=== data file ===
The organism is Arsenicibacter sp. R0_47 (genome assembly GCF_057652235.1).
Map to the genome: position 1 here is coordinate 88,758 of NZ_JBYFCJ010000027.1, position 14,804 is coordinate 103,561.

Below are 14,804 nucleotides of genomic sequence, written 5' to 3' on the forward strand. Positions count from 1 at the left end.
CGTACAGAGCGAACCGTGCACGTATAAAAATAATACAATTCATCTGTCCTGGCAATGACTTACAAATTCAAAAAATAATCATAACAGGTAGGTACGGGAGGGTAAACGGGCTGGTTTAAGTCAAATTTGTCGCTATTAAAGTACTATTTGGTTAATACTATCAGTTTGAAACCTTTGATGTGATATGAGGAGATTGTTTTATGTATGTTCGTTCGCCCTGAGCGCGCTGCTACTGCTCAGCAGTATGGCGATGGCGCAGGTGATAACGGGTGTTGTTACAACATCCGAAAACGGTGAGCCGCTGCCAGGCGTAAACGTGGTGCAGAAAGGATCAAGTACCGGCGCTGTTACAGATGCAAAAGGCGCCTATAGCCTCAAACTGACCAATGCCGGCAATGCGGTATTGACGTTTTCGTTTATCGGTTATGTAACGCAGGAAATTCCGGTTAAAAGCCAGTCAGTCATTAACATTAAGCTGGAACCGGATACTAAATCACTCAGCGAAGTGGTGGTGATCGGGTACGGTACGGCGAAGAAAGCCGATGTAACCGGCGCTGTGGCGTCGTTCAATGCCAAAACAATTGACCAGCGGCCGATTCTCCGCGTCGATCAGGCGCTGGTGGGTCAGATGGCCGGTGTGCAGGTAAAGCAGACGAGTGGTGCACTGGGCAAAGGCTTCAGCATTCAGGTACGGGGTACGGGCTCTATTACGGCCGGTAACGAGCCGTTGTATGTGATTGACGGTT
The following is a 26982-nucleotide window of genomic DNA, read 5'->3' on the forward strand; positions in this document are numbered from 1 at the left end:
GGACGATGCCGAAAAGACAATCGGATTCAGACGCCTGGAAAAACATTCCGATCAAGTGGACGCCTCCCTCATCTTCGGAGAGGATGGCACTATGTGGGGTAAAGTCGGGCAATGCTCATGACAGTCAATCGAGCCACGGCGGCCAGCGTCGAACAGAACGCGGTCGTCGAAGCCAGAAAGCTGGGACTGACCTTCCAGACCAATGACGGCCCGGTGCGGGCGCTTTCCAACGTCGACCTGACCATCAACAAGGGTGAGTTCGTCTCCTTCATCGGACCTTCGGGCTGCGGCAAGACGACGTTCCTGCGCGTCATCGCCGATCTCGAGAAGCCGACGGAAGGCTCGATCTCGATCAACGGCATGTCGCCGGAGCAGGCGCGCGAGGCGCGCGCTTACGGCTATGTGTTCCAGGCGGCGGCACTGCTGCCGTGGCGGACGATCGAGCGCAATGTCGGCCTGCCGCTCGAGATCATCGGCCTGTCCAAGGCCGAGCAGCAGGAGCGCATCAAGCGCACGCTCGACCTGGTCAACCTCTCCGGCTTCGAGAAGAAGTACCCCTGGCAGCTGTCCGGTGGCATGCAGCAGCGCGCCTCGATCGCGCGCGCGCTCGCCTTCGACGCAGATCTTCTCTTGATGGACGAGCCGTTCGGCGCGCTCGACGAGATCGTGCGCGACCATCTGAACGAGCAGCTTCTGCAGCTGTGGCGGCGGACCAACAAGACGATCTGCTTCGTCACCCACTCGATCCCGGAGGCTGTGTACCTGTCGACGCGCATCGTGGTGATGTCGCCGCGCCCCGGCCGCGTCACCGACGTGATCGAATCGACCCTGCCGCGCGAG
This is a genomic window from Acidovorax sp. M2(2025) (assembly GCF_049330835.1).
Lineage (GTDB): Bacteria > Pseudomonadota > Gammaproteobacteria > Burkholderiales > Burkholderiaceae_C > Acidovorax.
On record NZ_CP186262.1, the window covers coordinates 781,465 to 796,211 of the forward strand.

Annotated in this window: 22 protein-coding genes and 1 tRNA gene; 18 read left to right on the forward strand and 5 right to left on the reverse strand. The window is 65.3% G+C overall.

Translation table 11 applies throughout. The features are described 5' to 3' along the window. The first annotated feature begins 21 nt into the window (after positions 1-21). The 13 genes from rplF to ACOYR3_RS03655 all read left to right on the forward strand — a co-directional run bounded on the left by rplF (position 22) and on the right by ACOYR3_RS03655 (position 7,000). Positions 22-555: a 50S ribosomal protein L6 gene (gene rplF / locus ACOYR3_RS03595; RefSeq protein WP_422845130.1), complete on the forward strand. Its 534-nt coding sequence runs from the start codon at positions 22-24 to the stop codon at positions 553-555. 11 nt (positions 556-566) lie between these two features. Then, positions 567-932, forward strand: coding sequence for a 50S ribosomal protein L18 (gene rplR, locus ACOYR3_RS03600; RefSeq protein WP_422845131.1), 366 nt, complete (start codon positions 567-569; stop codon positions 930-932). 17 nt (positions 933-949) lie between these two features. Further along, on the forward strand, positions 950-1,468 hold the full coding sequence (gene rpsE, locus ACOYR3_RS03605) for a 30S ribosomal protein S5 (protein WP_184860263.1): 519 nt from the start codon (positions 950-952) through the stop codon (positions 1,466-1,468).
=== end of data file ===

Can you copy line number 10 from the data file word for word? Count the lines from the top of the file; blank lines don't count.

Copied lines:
Annotated in this window: 22 protein-coding genes and 1 tRNA gene; 18 read left to right on the forward strand and 5 right to left on the reverse strand. The window is 65.3% G+C overall.